Algernon Blackwood had a long list of jobs, including dairy farmer, journalist, model, and bartender. He is most remembered as a writer of some great ghost stories. Scholar S.T. Joshi has stated that Blackwood’s collection, Incredible Adventures, “may be the premier weird collection of this or any other century”.
Blackwood’s life, itself, was the stuff of fine adventure yarns. He lived for a time in the Canadian backwoods before moving to New York City, to which he was ill-suited. One contributing factor for his discomfort was almost being framed for arson. He was also robbed by someone he trusted and thought to be a friend.
It wasn’t until he returned to his native England, in about 1900, that he began to write, and then only after joining the Hermetic Order of the Golden Dawn (Arthur Machen was a fellow member). Additionally, Blackwood was a member of The Ghost Club (which, still in existence, has been investigating the paranormal since 1862).
The Empty House and Other Ghost Stories was published in 1906, but it wasn’t until his creation of John Silence, a psychic detective, that Blackwood found measurable success. At the outbreak of World War I, he served with British military intelligence. After the war, he resumed his life and writing where he had previously left off.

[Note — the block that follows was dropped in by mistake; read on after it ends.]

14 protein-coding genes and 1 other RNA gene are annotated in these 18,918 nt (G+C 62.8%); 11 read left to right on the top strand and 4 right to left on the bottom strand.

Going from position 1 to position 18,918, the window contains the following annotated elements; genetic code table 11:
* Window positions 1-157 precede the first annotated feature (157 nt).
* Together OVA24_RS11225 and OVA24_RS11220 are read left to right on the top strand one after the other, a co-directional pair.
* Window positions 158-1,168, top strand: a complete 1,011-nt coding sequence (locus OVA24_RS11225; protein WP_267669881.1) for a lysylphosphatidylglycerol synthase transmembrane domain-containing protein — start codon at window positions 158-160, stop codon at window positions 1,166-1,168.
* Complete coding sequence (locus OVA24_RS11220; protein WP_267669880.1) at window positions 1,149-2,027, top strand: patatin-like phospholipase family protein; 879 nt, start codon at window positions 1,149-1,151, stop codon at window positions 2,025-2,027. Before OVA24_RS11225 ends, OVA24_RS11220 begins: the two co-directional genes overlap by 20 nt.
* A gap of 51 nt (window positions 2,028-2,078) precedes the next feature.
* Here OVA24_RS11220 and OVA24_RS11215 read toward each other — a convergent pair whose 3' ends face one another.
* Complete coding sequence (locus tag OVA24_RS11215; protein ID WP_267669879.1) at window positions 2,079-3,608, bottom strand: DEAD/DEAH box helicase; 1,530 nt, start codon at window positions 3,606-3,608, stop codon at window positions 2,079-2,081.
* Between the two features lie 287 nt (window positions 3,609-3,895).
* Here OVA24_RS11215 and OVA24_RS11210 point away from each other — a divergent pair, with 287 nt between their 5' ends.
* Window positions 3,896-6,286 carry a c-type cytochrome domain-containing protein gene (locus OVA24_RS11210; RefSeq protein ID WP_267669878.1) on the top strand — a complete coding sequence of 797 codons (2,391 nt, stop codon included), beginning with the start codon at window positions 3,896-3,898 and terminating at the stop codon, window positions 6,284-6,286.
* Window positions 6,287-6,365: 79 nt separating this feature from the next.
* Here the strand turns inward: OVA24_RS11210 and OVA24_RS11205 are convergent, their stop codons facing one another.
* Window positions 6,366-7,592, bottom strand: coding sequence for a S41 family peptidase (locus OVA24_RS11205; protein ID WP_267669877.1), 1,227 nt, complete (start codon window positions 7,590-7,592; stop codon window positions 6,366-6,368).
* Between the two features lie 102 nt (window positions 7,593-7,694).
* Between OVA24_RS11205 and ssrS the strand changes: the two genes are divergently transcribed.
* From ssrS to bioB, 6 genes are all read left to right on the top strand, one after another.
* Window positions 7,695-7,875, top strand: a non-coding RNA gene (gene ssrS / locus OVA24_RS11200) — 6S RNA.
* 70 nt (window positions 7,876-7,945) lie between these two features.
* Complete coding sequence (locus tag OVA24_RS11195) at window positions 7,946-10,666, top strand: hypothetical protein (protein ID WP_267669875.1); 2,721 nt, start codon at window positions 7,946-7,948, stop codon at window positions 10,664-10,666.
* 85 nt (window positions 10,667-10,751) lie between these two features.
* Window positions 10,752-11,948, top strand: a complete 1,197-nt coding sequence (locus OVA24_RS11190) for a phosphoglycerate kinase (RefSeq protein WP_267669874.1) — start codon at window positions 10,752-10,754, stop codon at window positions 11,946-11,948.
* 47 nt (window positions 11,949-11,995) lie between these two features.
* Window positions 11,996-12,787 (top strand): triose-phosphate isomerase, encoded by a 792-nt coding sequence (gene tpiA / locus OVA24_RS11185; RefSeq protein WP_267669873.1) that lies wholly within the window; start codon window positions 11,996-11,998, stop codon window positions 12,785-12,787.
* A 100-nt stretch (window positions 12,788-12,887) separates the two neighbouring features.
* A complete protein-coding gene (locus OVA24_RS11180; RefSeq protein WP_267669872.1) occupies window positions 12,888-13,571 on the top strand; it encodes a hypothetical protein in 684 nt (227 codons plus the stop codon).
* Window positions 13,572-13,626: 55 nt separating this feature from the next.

Although he is known as the author of the widely read “The Willows” (a favorite of H.P. Lovecraft) and “The Wendigo” (probably the most famous of his works), Algernon Blackwood’s greatest popularity, in his later lifetime, came from reading ghost stories on the radio. He first read on BBC radio in 1936 and was so successful as to be dubbed the Ghost Man by avid listeners.
Suggested reading: “The Wendigo”, naturally. Set in the wilds of Canada, it depicts a hunting trip that goes as horribly wrong as one can. The hunters are not alone in the woods, and when one of them, crazed with fear, vanishes in the night, two sets of footprints are discovered: the missing hunter’s and those of something not human.
“The Willows” is also a no-brainer to suggest, so I feel I must. It concerns two men canoeing down the Danube when the wilderness, and the surrounding world, turns violent against them. Yet, there may be something other at work.
And, lastly, may I also suggest The Complete Works of Algernon Blackwood.